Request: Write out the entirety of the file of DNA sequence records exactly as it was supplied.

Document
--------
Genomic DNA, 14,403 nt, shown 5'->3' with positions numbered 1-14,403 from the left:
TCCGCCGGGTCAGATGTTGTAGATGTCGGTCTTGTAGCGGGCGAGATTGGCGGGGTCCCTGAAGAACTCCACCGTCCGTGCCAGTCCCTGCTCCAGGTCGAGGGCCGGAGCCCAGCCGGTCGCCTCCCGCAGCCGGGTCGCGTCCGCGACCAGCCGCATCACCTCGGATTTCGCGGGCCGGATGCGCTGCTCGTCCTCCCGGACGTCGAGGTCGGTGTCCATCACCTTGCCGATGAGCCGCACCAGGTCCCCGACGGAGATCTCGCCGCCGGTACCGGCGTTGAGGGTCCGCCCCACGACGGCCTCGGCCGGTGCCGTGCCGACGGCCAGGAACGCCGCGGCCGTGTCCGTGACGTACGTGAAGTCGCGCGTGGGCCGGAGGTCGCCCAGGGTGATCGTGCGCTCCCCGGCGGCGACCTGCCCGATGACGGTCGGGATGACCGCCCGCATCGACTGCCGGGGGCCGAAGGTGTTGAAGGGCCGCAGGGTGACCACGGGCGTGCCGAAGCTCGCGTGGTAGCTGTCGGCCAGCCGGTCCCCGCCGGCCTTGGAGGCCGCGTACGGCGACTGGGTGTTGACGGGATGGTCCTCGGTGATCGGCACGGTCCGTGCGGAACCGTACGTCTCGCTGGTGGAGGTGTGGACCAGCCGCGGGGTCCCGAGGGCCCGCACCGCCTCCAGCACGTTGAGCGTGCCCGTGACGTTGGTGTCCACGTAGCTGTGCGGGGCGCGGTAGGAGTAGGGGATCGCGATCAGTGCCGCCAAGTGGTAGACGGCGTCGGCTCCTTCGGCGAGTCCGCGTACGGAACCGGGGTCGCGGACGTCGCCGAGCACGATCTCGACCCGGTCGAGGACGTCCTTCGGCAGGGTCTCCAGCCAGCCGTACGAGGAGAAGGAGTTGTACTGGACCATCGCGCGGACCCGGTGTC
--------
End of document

Genomic DNA, 14,403 nt, shown 5'->3' with positions numbered 1-14,403 from the left:
TCCGCCGGGTCAGATGTTGTAGATGTCGGTCTTGTAGCGGGCGAGATTGGCGGGGTCCCTGAAGAACTCCACCGTCCGTGCCAGTCCCTGCTCCAGGTCGAGGGCCGGAGCCCAGCCGGTCGCCTCCCGCAGCCGGGTCGCGTCCGCGACCAGCCGCATCACCTCGGATTTCGCGGGCCGGATGCGCTGCTCGTCCTCCCGGACGTCGAGGTCGGTGTCCATCACCTTGCCGATGAGCCGCACCAGGTCCCCGACGGAGATCTCGCCGCCGGTACCGGCGTTGAGGGTCCGCCCCACGACGGCCTCGGCCGGTGCCGTGCCGACGGCCAGGAACGCCGCGGCCGTGTCCGTGACGTACGTGAAGTCGCGCGTGGGCCGGAGGTCGCCCAGGGTGATCGTGCGCTCCCCGGCGGCGACCTGCCCGATGACGGTCGGGATGACCGCCCGCATCGACTGCCGGGGGCCGAAGGTGTTGAAGGGCCGCAGGGTGACCACGGGCGTGCCGAAGCTCGCGTGGTAGCTGTCGGCCAGCCGGTCCCCGCCGGCCTTGGAGGCCGCGTACGGCGACTGGGTGTTGACGGGATGGTCCTCGGTGATCGGCACGGTCCGTGCGGAACCGTACGTCTCGCTGGTGGAGGTGTGGACCAGCCGCGGGGTCCCGAGGGCCCGCACCGCCTCCAGCACGTTGAGCGTGCCCGTGACGTTGGTGTCCACGTAGCTGTGCGGGGCGCGGTAGGAGTAGGGGATCGCGATCAGTGCCGCCAAGTGGTAGACGGCGTCGGCTCCTTCGGCGAGTCCGCGTACGGAACCGGGGTCGCGGACGTCGCCGAGCACGATCTCGACCCGGTCGAGGACGTCCTTCGGCAGGGTCTCCAGCCAGCCGTACGAGGAGAAGGAGTTGTACTGGACCATCGCGCGGACCCGGTGTC